Clinical Trial Research
Machine learning applications present a vast scope for improving clinical trial research. By applying smart predictive analytics to candidates of clinical trials, medical professionals could assess a more comprehensive range of data, which would, of course, reduce the costs and time needed for conducting medical experiments. McKinsey maintains that there is an array of ML applications that can further enhance the clinical trial efficiency, such as helping to find the optimum sample sizes for increased efficacy and reduce chance data errors by using EHRs.
Machine Learning is fast-growing to become a staple in the clinical trial and research process. Why?
Clinical trials and research involve a lot of time, effort, and money. Sometimes the process can stretch for years. ML-based predictive analytics help brings down the time and money investment in clinical trials, but would also deliver accurate results. Furthermore, ML technologies can be used to identify potential clinical trial candidates, access their medical history records, monitor the candidates throughout the trial process, select best testing samples, reduce data-based errors, and much more.
ML tools can also facilitate remote monitoring by accessing real-time medical data of patients. By feeding the health statistics of patients in the Cloud, ML applications can allow HCPs to predict any potential threats that might compromise the health of the patients.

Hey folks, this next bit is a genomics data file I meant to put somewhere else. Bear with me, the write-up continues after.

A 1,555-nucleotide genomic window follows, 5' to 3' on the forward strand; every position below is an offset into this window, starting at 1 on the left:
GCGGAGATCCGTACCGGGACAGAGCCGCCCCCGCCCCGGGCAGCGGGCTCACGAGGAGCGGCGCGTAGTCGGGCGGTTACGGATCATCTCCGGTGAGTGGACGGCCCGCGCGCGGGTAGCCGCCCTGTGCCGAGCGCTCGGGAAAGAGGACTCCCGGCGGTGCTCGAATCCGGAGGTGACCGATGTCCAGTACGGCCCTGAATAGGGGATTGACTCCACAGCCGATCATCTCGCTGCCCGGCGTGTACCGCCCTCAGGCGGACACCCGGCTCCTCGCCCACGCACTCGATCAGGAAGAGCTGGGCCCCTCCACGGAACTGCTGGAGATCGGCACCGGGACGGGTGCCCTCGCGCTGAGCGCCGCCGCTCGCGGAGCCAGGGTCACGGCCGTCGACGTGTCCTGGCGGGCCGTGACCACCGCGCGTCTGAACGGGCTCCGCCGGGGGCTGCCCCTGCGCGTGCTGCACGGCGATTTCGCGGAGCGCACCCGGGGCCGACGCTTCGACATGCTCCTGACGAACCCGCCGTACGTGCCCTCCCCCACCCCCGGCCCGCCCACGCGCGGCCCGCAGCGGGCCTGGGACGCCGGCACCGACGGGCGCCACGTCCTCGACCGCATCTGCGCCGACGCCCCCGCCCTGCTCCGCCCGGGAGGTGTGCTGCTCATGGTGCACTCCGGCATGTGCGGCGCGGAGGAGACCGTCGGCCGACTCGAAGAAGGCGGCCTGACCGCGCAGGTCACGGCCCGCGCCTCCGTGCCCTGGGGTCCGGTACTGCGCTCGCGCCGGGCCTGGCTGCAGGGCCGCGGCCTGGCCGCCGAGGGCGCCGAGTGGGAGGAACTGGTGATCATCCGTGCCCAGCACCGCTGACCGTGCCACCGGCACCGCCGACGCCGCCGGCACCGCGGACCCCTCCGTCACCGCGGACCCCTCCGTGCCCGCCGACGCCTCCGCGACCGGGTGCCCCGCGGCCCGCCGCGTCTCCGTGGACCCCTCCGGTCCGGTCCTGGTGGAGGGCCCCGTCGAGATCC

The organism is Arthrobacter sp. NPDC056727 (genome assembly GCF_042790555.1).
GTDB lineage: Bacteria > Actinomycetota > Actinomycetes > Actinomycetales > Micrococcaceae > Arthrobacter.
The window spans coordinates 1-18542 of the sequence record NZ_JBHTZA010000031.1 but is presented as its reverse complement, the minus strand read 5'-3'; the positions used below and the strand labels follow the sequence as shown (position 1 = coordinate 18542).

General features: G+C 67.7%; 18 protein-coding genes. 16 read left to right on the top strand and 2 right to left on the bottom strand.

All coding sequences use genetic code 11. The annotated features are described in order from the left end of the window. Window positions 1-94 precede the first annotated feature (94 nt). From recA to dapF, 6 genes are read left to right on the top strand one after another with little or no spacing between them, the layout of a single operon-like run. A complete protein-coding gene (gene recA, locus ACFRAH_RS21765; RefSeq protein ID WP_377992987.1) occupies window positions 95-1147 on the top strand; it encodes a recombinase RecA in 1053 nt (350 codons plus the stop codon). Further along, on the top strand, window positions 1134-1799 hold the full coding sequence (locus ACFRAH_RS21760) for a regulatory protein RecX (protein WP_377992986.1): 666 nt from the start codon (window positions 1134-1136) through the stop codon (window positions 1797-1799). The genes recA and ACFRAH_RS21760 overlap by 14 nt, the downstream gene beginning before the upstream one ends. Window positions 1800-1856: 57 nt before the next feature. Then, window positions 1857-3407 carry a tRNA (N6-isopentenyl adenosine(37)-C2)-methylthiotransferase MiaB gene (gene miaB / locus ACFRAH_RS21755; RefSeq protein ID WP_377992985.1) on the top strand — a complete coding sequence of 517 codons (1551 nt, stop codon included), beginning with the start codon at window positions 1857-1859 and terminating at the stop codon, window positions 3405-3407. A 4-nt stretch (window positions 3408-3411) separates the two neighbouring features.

Predicting Epidemic Outbreaks
Healthcare organizations are applying ML and AI algorithms to monitor and predict the possible epidemic outbreaks that can take over various parts of the world. By collecting data from satellites, real-time updates on social media, and other vital information from the web, these digital tools can predict epidemic outbreaks. This can be a boon particularly for the third-world countries that lack proper healthcare infrastructure.
While these are just a few use cases of Machine Learning today, in the future, we can look forward to much more enhanced and pioneering ML applications in healthcare. Since ML is still evolving, we’re in for many more such surprises that will transform human lives, prevent diseases, and help improve the healthcare services by leaps and bounds.
For instance, Support vector machines and artificial neural networks have helped predict the outbreak of malaria by considering factors such as temperature, average monthly rainfall, etc.
ProMED-mail, a web-based program allows health organizations to monitor diseases and predict disease outbreaks in real-time. Using automated classification and visualization, HealthMap actively relies on ProMED to track and alert countries about the possible epidemic outbreaks.
Crowdsourced Data Collection